The bill passed unanimously in the House, with only Sen. Sam Slom voting against it in the Senate. Slom argued the measure seeks to “try to find a way around the failed Akaka Bill, failed for more than a decade.”
Sen. Gil Kahele spoke in strong support, calling it the pono thing to do.
“This is just another step in recognition of the fact that our people — the Hawaiian people — we are the host culture of this land,” Kahele said.
Sen. Malama Solomon said the significance of the measure is bigger than policy-making.
“This bill goes beyond recognition,” she said. “It asks and helps to heal the kaumaha — the heaviness — the Hawaiian people have carried … since the illegal overthrow of the Hawaiian Kingdom.”
Former OHA chair Clayton Hee echoed Solomon’s position, saying: “This legislation is the first step in a long journey that began in 1893.”
Some members in the gallery on the floor appeared to wipe tears as Hee spoke of his grandparent’s generation who lived through the overthrow of the Hawaiian kingdom.
Hee said comments have been made by House members regarding possible lawsuits because of this recognition bill. He welcomed the challenge.
“If this legislation wasn’t important, nobody would sue,” Hee said. “Bring it on! Bring it on!”
House members voted in favor of HB 1520, which instructs the state to “investigate” allowing people to pay to install clean energy technology through their monthly power bills.
Energy Committee Chair Denny Coffman watered down the bill, which was backed strongly by environmental groups, from initial language that would have implemented the system.
“Now we have another so-called study, another baby step, and I am really disappointed in that,” said Cynthia Thielen, who added that the bill was “better than nothing” — but just barely.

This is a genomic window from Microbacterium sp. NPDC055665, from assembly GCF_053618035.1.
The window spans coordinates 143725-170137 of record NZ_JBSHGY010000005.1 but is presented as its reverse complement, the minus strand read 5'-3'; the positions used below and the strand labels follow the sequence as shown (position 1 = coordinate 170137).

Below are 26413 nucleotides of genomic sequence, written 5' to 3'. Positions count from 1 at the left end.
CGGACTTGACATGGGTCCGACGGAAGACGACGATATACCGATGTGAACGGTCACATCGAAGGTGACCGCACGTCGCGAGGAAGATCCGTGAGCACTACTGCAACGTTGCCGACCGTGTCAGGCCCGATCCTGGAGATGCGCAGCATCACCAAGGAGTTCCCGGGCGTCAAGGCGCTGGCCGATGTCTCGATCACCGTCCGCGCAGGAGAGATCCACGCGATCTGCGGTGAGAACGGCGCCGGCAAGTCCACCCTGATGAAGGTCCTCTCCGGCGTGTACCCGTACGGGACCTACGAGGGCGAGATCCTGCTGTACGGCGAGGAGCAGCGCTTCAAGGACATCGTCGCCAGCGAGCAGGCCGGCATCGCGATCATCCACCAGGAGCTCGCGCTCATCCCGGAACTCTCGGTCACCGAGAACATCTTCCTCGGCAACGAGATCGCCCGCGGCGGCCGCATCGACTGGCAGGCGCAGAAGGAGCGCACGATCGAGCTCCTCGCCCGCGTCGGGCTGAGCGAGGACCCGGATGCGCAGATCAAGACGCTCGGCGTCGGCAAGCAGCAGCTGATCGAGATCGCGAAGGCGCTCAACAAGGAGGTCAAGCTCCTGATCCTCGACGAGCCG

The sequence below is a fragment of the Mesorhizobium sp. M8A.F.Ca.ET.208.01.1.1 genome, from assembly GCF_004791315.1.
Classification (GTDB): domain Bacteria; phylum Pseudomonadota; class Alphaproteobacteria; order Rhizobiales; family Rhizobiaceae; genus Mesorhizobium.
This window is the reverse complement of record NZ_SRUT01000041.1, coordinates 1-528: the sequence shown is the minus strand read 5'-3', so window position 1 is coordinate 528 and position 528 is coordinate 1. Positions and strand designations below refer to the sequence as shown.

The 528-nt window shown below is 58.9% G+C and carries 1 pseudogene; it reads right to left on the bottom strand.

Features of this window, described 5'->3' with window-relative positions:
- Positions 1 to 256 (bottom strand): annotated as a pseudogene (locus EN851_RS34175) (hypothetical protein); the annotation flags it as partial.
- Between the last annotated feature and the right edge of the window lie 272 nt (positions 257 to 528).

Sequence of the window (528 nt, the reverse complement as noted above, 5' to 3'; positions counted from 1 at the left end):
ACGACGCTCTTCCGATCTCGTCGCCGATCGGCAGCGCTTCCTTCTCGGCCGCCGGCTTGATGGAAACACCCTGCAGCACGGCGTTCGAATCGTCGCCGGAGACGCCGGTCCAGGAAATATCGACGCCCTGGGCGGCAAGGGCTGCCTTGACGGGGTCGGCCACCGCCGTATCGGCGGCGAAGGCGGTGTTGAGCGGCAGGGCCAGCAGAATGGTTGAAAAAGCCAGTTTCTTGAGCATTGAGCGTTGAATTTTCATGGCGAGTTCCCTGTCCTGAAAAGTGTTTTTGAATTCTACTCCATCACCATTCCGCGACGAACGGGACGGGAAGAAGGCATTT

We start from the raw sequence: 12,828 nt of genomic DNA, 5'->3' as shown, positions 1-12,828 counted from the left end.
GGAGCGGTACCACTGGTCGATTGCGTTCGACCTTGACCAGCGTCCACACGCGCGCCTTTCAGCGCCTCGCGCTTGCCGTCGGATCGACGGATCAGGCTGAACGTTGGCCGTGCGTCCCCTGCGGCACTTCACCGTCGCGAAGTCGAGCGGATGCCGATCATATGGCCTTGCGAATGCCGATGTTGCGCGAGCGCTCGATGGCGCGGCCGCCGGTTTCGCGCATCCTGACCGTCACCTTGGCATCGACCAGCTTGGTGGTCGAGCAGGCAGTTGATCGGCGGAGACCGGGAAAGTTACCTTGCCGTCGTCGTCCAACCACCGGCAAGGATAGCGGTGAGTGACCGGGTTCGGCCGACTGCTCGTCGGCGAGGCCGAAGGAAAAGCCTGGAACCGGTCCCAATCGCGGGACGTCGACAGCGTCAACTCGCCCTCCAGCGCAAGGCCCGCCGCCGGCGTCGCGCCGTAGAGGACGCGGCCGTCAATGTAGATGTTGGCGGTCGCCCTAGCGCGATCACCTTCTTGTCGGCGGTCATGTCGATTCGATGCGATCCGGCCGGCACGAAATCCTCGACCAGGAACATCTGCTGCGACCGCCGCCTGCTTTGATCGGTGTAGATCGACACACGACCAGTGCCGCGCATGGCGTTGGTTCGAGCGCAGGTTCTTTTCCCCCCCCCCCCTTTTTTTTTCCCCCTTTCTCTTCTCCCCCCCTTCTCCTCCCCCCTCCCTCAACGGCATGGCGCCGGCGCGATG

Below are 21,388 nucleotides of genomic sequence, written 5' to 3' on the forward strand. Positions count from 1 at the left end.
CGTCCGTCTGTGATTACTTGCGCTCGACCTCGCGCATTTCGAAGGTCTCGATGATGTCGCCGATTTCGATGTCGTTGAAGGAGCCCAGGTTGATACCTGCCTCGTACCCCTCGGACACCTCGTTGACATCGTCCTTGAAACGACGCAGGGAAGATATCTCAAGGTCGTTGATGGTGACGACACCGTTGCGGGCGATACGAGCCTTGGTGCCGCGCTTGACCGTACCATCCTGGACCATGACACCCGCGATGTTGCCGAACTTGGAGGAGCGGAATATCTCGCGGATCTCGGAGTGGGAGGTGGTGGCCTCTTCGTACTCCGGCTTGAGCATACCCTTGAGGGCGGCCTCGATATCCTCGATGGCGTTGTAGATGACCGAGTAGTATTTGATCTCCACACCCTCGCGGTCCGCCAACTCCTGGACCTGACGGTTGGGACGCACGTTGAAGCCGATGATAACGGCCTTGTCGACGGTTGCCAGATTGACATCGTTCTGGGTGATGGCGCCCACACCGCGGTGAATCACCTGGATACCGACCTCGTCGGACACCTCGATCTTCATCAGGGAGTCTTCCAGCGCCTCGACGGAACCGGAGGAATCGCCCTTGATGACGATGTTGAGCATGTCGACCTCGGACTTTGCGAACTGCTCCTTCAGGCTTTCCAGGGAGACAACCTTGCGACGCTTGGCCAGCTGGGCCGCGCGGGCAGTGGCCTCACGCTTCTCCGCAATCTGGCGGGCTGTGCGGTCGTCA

“This was a missed opportunity,” said Gene Ward. “This was at the core of green job creation.”
The state House has passed SB 101, exempting the preparation of hand-pounded poi from certain DOH requirements.
It also approved HB 44, HB 240 and HB 141 that strengthen state laws concerning prostitution and human trafficking.
HB 545, allowing for online voter registration, passed the House as well.
There was no floor debate on the measures.
The Senate voted to approve House Bill 200, the state operating budget and CIP budget.
The measure calls for spending an additional $800 million a year for each of the next two years. About $600 million in new tax revenue will be combined with cuts to state departments, labor savings and raiding of special funds to balance the budget.
HB 200 also calls for $1.8 billion for capital improvement projects in 2012 and another $1 billion for 2013.
Sam Slom cast the lone vote against the budget. He called it “unfair and unrealistic to talk about cuts to our government when this represents a double-digit increase in spending.”
David Ige, on the other had, called it a “responsible budget that finds common ground and compromise” between what the Abercrombie administration proposed.
Ige said the budget cuts $260 million in fiscal 2012 and $359 million in fiscal 2013 from what the governor had requested in spending.
He took pride in saying: “We balanced the budget and closed this deficit without taxing pensions.”
The budget restores furlough savings that are set to end June 30. But lawmakers are assuming $88.2 million a year in labor savings should state employees covered by the Hawaii State Teachers Association and the United Public Workers agree to similar terms reached between the state and the Hawaii Government Employees Association. That contract includes a 5 percent pay cut and nine additional paid days off.
Donna Mercado Kim and Roz Baker made floor comments in support of the budget, mostly commending Ige’s leadership.
With final approval by the full House and Senate, the budget bill now heads to Gov. Abercrombie to become law.
House lawmakers unanimously approved House Bill 200.
Marcus Oshiro gave thanks to Senate counterpart David Ige for his “willingness to be open to ideas that led to provocative and productive discussions.”
He also thanked Neil Abercrombie “for setting high goals … not all of his ideas made it into the plan, but I thank you.”